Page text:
Commodities Prices Tumble as Investors Worry About 2016 Growth

  • Brent crude oil drops to 2-month low below $45 a barrel
  • Commodities trader Glencore plunges more than 10 percent

Have Commodities Pushed Miners to a Tipping Point?

Commodities prices plunged across the board on Thursday, pulling down the share value of mining and oil companies, as investors took a pessimistic view about global economic growth in 2016.

The Bloomberg Commodity Spot index, which tracks the value of 22 raw materials, fell to its lowest since August, approaching levels last seen during the global financial crisis in 2008-09.

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Yusuf Alireza, chief executive of Noble Group Ltd., one of the world’s largest commodities traders, told investors on Thursday he didn’t see any change in supply and demand that “will result in higher prices any time soon.”

“I don’t see any step change on the demand -- and we haven’t seen any significant change in supply either,” he said, adding that the appreciation of the U.S. dollar was also a “headwind” for commodity prices into 2016.

Glencore Plc, the commodities trader-cum-miner, dropped below a pound for the first time in a month after the price of base metals including copper and zinc plunged to a six-year low. Its shares dropped 11 percent to 92.43 pence at 2:45 p.m in London trading.

nov 12 glen2

Anglo American Plc, a miner with operations from Brazil to South Africa, dropped to its lowest since it was floated in London in 1999. Its shares are down more than 60 percent since January.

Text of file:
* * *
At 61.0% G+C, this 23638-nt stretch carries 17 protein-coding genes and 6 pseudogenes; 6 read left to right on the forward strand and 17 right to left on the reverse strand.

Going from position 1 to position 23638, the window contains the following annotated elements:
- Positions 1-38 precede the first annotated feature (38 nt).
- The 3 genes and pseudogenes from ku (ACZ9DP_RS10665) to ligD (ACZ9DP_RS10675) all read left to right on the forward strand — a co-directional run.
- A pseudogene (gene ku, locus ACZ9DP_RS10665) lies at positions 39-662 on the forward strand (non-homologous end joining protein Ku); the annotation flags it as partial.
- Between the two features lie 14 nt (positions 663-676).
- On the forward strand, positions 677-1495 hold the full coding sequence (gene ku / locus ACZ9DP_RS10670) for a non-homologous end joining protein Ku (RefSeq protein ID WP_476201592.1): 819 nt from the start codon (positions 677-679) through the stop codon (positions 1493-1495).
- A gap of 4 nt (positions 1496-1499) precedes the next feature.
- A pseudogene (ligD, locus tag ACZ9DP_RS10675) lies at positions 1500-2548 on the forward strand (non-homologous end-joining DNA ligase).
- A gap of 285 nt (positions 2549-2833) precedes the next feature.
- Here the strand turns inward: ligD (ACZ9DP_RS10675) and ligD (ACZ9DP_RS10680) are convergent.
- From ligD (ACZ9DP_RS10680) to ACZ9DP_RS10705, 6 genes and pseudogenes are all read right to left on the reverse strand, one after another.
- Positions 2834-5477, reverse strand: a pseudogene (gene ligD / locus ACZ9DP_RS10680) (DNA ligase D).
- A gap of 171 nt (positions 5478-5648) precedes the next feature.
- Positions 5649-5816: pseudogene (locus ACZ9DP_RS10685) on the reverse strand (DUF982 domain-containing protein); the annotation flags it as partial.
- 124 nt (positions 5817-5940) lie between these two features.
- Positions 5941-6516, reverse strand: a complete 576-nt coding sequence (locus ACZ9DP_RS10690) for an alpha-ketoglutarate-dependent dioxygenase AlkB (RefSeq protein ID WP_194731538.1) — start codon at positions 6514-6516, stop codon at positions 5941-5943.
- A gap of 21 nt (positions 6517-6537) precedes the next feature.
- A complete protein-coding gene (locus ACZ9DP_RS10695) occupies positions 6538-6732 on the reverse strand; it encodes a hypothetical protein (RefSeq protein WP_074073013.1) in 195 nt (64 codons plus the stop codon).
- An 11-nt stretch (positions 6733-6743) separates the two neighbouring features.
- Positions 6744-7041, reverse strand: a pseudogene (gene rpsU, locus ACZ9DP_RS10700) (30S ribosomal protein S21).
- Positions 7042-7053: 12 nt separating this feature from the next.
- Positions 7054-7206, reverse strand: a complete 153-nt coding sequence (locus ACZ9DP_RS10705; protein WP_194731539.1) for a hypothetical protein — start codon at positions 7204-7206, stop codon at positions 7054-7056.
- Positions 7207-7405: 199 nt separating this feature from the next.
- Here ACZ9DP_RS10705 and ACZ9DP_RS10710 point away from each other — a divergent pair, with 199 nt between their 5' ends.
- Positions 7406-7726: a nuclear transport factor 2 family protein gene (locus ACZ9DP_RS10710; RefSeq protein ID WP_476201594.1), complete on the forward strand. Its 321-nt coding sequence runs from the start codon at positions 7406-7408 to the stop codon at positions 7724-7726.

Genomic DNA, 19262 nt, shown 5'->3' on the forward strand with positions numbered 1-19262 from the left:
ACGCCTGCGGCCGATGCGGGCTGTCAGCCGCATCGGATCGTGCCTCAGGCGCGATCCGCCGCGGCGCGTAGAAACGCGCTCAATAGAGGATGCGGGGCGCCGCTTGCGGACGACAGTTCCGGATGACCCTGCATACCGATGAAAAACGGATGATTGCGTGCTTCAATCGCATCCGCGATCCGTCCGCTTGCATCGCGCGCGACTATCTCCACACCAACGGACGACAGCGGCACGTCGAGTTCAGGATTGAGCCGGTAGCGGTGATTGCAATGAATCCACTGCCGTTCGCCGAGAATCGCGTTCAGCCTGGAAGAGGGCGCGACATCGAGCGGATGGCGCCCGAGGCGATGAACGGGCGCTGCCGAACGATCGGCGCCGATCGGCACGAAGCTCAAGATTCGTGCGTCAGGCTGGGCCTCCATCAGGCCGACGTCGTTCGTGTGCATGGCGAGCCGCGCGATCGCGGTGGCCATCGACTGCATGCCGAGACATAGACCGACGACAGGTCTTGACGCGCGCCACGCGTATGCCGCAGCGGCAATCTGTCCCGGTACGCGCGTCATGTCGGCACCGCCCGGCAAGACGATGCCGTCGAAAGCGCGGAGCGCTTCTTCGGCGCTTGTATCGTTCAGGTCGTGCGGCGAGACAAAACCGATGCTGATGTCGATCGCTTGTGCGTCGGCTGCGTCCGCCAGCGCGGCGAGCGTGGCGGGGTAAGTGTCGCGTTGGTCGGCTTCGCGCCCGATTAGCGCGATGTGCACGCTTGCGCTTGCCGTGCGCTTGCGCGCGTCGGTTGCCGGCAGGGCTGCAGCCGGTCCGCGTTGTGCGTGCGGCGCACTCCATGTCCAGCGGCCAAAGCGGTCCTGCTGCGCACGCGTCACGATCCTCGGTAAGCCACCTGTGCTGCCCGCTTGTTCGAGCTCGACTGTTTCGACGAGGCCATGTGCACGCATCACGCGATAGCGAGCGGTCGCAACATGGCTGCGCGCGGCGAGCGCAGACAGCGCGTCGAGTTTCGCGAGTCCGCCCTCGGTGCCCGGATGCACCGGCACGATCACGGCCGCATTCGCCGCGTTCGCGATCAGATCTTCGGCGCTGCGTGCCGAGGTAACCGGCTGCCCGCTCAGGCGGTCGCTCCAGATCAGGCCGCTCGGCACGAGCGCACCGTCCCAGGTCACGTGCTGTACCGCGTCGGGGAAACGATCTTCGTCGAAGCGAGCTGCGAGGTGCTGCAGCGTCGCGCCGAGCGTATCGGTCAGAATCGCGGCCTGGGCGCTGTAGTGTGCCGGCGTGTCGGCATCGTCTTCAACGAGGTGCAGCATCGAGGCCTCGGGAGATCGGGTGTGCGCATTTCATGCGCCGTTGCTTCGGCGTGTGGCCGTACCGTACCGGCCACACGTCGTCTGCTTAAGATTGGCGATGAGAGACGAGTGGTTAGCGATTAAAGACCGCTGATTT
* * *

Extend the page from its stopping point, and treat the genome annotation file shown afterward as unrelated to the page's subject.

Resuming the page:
Investors have sold commodities holdings and shares of oil producers and miners because they’re worried about economic weakness in China -- the main engine of raw materials demand growth -- and other emerging countries. "Global growth is weak," Alireza said.

The strength of the U.S. dollar as investors anticipate that the Federal Reserve will raise interest rates before the end of the year has also hurt commodities prices. Most raw materials are priced in dollars and historically a stronger U.S. currency tends to result in weaker commodities prices.

Brent crude, the global oil benchmark, fell below $45 a barrel for the first time in more than two months. Oil prices have nearly halved over the last year after Saudi Arabia led a change in OPEC policy to battle for market share rather than support prices. The cartel, which controls more than 40 percent of global oil supply, will meet in Vienna on Dec. 4 to review its policy.

The renewed downturn in oil and commodities prices heightens the pressure on natural resources executives to deliver on their debt reduction programs and cut costs to sustain their dividends. Natural resources groups from Chevron Corp. to BHP Billiton Ltd. have announced large reductions in investment for 2015 and 2016 to adjust to lower prices.

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